The narrative is more of the pressures of providing allowances for the parents rather than the parents moving.
What happens is that we can get very attached to the relationships built up in a place, the convenience around a familiar living environment.
Unless the situation is dire, most people do not considered this.
There is also the monetary figure of downsizing. It might not be lucrative. If you do not want to move away from a nearby vicinity, the difference between a 5 room and 4 room is $60,000 before closing costs, and when you move in to a new place may require some renovations and furnishings.
Lucrative? Perhaps only if you do a geographical arbitrage, downgrading from 5 room to 3 room or a 2 room, or a mixture.
4. Subletting is not without its problems
It is even more rare to hear people renting out a room.
Even if their situation calls for it. The main reason is the lack of privacy.
People usually will have immense reservations about the effort require to sublet, as well as the fear of a problematic tenant.
Would we be able to get cash flow if the situation doesn’t work out or that vacancy is not filled for a month?
For the children, would you be comfortable having your 75 year old parents with declining cognitive minds live with people you are not so familiar with?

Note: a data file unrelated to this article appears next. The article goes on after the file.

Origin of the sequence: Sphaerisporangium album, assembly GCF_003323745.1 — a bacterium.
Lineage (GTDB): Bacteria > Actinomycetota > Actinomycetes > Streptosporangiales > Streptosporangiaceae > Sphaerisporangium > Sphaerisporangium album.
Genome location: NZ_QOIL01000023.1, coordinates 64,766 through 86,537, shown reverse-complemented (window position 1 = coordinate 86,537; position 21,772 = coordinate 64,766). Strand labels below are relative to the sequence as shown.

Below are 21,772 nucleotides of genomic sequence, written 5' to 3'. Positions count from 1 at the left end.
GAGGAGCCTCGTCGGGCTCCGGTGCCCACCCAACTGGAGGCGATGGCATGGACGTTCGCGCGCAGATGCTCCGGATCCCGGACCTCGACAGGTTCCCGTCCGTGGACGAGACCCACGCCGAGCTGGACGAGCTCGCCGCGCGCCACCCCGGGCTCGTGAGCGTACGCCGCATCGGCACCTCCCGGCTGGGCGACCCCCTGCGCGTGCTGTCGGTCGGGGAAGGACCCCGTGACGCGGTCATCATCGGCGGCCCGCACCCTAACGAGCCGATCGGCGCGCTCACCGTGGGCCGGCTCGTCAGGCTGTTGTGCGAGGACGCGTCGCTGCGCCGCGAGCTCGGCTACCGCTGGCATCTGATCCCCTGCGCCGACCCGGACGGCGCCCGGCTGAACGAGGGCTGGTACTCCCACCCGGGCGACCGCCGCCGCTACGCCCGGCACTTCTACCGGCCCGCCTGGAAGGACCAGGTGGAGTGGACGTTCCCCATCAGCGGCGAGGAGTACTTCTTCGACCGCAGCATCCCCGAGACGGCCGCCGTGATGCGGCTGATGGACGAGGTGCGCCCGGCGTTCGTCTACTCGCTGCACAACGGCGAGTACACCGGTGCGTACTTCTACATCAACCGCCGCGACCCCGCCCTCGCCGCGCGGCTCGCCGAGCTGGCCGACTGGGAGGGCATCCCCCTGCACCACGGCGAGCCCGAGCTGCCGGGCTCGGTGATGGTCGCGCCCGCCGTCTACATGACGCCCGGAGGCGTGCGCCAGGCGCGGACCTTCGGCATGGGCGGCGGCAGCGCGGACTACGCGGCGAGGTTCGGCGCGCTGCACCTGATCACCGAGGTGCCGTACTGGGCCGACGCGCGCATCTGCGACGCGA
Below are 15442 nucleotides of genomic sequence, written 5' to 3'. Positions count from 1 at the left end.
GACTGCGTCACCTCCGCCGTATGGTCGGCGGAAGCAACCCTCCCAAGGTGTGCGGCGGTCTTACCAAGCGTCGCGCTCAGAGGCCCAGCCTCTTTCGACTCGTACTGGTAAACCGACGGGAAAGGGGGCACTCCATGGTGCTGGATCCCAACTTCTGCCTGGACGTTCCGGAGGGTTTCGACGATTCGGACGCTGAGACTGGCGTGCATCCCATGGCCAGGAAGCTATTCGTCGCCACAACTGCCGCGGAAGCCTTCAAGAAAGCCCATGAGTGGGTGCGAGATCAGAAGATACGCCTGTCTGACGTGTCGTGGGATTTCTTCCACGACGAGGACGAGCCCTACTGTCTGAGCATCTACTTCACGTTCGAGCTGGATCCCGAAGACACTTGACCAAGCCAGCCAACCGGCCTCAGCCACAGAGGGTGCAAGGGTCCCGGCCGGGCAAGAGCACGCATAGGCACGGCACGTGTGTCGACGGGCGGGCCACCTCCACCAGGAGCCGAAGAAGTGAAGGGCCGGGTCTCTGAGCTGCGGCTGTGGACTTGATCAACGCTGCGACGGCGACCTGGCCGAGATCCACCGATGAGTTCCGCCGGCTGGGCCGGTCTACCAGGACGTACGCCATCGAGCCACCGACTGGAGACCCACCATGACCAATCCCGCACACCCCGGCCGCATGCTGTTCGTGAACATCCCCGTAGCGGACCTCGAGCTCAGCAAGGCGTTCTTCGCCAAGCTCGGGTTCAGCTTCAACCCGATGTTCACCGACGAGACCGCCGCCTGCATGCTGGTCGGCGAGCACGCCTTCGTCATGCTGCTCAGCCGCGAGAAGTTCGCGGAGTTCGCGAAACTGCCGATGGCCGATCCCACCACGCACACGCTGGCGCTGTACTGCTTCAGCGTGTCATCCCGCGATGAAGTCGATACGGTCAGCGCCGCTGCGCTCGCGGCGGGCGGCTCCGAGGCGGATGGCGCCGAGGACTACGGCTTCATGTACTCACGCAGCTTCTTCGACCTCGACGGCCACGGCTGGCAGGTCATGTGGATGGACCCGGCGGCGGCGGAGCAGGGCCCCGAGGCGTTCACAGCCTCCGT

5. When do you want to sell off? When you are seriously in dire need of money?
Because that is what some very smart and calculative folks did, when they held on to their terrace houses, or landed properties.
They are asset rich, yet they have not put into context their dire situation when it became clear they do not have a way to monetize and gain cash flow from their lucrative asset.
A single home dwelling as your main retirement asset can be real problematic when you do not have a viable plan.
If you have already made up your mind to be flexible, be willing to explore other living areas, smaller living areas, a different experience, you have no problems.
But life is never so easy. It is not always your own home with yourself or your spouse to answer to.
SEVENTY-YEAR-OLD Wen Zhen counts every cent. He eats two slices of bread for breakfast and lunch each. For dinner, he cooks a vegetable dish, paired with a $2 packet of rice that he ekes out over two nights.
Yet outwardly, the retired quality surveyor – who declined to give his full name – would seem to have no money worries. After all, he lives in landed property.
Home is a single-storey terraced house in Opera Estate in Joo Chiat constituency bought by his late father for $17,000 in the 1960s. The 150 sq m house is in original condition and is dwarfed by swanky three-storey homes, but it is worth $1.6 million.
This resident of a millionaire row gets by on some savings and a monthly allowance of $500 from his son, who lives overseas.
Not only that, but Mr Wen Zhen, who is separated from his wife, says his estranged brother has threatened to sell off the house: “I just hope nobody chases me out, because I will have nowhere else to go.”
Living in a single-storey terraced house on the same estate, and worrying about financial stability in the future, is administrator Dai S. L., 48. She looks after her 75-year-old mother and 80-year-old father, a wheelchair user. Her firm is not doing well and she is afraid of losing her job.
Ms Dai knows downsizing will free up much-needed cash, but says: “There is no option of selling this house as long as both my parents are still alive. This house was bought by my grandfather, and it means a lot to them.” – Asset Rich Cash Poor